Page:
Successful Quarterly Performance Reviews
What C-Suite Executives Want
Let’s face it, reporting mediocre marketing results to a C-suite executive board is as fun as a root canal. Almost every Vice President of Marketing enters quarterly and annual reviews with a sense of unease. This discomfort lies in the limited ability to provide the kind of metrics most C-suite executives want to see the bottom line of sales revenue against the marketing spend.
Reporting on marketing’s key performance indicators, or KPI’s, is critical within the domain of marketing operations. However, most of the time KPIs fail to make a true impact on the C-suite executives who generally think in two ways: revenues and costs. They know what the VP of Marketing was given for budget and the revenue goals that were set. So, reporting on the number of impressions, click-throughs, attendees, responders, and ultimately leads in the pipeline are just noise to these folks. They know there is some value to it all, but it is limited in most of their minds. In order for marketing to earn the respect of these vital stakeholders the key focus must be on business metrics that speak to the bottom-line revenue generated.
The KPI that Your C-Suite Wants
The challenge is that most marketing investments in social media, automated marketing, events, and collateral don’t have a direct line to revenue. Certainly, sales opportunities can be tracked within CRM to provide some level of visibility to the pipeline revenue they represent. Unfortunately, the links tend to be very limited and are often questioned as to the portion of credit to give to marketing.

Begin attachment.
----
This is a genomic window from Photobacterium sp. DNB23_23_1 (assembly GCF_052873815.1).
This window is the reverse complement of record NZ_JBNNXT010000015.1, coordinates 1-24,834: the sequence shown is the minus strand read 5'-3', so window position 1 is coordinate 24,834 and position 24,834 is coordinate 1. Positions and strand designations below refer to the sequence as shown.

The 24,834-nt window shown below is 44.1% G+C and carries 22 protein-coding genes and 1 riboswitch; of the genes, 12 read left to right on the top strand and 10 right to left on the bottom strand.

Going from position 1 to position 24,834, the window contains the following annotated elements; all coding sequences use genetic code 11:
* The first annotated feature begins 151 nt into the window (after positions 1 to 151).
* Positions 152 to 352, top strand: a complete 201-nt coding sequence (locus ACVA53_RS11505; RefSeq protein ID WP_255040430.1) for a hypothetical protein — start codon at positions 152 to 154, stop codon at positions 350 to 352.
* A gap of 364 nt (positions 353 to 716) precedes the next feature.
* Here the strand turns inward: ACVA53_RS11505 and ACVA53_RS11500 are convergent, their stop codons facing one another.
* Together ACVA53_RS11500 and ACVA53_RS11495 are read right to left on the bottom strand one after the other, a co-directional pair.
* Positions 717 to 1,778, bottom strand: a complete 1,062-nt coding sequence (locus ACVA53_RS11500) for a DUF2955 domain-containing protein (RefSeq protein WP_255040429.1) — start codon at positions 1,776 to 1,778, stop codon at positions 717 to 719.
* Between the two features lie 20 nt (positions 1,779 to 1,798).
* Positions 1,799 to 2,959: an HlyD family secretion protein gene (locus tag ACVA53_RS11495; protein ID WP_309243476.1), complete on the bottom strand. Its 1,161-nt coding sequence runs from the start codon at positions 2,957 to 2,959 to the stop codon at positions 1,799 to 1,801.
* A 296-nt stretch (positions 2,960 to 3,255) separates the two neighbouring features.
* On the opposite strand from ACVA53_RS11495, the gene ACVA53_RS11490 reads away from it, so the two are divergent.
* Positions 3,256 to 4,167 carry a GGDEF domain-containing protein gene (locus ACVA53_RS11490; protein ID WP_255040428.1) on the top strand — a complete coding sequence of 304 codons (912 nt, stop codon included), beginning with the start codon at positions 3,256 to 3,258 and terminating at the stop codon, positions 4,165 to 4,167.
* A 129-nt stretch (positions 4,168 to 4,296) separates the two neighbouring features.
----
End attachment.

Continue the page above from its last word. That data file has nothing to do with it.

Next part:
To gain a solid footing in these quarterly and annual reviews, senior marketing executives must ensure their activities are tracked and channeled in a revenue-focused process that converts impressions, click-throughs, attendees, responders, and ultimately leads into bottom-line revenue. With more reliance on marketing to help companies acquire new business, there are some KPIs that the senior executive branches will want to hear about during reviews. Here is a short list of important revenue-focused KPIs that senior marketing executives should focus on.
Estimating Total Customer Acquisition Costs
Customer acquisition costs are best described as “estimates” because there are ultimately some cost components that extend beyond the marketing department’s scope to calculate even with the assistance of operations and finance. Marketing executives need to factor not just their overall marketing budget but also the labor costs of their teams and the sales teams supporting the efforts and engagements.
This requires the marketing department to act tactically and define which marketing activities are geared towards an installed base of accounts, which are geared towards Target Account Penetration (TAP) accounts, and which activities are across both. If programs are geared for customer retention and/or expansion, then they should be defined as such and revenue should be calculated based on figures being reported within your CRM.